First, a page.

Language in Society recognizes the importance of the social context of language use and has significant projects underway several domains.

Language, caregiving and health

Linguistic phenomena are often key factors at play in any health care or personal service situations, and ASLAN members have carried out several projects in which they questioned language in relation to health from a cognitive, psycholinguistic, linguistic and interactional perspective. In certain projects, specific pathologies such as aphasia, Alzheimer’s disease, dylexia or ADHD have been studied, wherein other projects concentrate on language’s role in the care-giving process.

Education and Learning

ASLAN research regarding teaching, training, and/or learning is aborded from the angle of the communicative interactions between the participating actors. Beyond the differences in theoretical approaches, the shared hypothesis is that knowledge transmission and learning depend strongly on communicative practices and situated semiotic processes, which in turn are largely dependent on the material, cognitive and social characteristics of the situations. ASLAN has supported many projects not only on K-12 education, but also on vocational training, teacher training, continuing education and informal education.

Confronting spoken and written practices

The links between spoken and written practices is addressed by our research. This exploration is interesting both when exclusively written language (language practices online and involved in digital communication, in literature, in poetry, in note-taking etc.), and when written language is expressed orally (the ‘oralized’ appropriation by actors of written texts in cinema, theatre, novel dialogues etc.). Furthermore, other settings such as children’s development of oral and written productions are also considered, as well as human-machine and machine-machine communication.

Enactment of languages and Discourse analysis

Our work is at the junction of discourse analysis and a pragma-enunciative approach of enunciation. Research is divided into three essential domains.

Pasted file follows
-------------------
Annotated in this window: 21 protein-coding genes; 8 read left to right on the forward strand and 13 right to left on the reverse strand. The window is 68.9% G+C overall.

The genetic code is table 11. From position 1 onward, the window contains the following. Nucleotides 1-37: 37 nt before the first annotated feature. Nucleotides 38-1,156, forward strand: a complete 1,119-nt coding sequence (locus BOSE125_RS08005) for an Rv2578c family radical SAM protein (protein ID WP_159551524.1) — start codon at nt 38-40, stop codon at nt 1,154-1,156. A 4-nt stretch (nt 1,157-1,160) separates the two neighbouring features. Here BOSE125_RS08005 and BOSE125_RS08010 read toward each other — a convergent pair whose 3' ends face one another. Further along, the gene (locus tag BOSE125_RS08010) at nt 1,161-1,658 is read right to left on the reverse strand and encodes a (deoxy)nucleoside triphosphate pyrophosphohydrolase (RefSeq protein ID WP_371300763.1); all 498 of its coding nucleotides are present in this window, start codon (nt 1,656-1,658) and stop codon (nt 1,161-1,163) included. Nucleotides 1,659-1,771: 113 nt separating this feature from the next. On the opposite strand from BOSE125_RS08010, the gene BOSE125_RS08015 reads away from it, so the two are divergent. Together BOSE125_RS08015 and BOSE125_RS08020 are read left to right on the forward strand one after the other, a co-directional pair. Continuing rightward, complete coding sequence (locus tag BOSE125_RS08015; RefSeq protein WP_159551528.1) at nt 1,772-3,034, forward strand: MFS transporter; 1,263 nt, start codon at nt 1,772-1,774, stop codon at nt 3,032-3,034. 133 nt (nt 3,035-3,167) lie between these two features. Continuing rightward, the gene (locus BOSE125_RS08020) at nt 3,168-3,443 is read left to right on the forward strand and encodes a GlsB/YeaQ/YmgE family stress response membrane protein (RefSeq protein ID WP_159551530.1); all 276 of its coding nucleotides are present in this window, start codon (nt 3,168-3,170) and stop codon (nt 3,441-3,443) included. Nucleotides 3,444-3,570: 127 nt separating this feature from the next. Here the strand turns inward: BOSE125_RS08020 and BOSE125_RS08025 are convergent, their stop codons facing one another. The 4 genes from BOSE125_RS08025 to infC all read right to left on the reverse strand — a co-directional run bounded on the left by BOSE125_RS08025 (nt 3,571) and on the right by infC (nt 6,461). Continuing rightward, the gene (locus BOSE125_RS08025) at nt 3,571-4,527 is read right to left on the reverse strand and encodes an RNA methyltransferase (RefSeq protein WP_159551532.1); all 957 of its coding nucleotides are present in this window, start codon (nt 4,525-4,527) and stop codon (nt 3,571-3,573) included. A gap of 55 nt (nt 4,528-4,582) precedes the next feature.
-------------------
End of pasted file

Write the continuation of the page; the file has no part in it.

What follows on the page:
The first domain focuses on the analysis of both direct and indirect expression of emotions in discourse. Approaches involving fading enunciation and Ducrot’s disjunction of locutor and enunciator are used with the objective of describing diverse enunciative sources or points of view. The second domain questions the reigning dichotomy of reason against emotion or the use of the enunciative approach of viewpoints to characterize the notion of figure, understood as figurative work that surpasses literary tropes. The third domain uses discourse analysis to study interactions that are filtered by different media and then used in a pedagogical context.

Programming discourse

Other ASLAN work related to this area concerns visual enunciation and in particular the polemical tensions between images in public spaces such as museums, urban areas, and the Internet. All of these domains are federated by a critical and heuristic reactivation of the notion of paradigm (Basso Fossali & Colas-Blaise, 2017) within language sciences and concerning the study of corpora within different forms of Discours Programmateurs. This concept was coined by Jean-Michel Adam (2001) and is defined as “texts which say to do and how to do”. They belong to a “very large family that begin with injunctive and procedural texts and move to different forms of advice”. The apparent monological version of “programming discourse” hides a major elaboration of intersubjective relations. Notably one moves from strategies of interlocution strongly linked to injunctions (prescriptions and interdictions) to modal nuances that are more like recommendations or even suggestions. An international conference on programming discourse was partially financed by ASLAN on October 20-21, 2017.
Programming texts call for on the one hand, an articulation between the strategic intelligence of action and the syntagmatic legibility of the discourse that presents it. On the other hand, they call for a paradigmatic intelligence that through a division into sequences leads to accounting for a technical mastery and a separation of the prototypical operations to accomplish (Rossi-Gensane, 2016).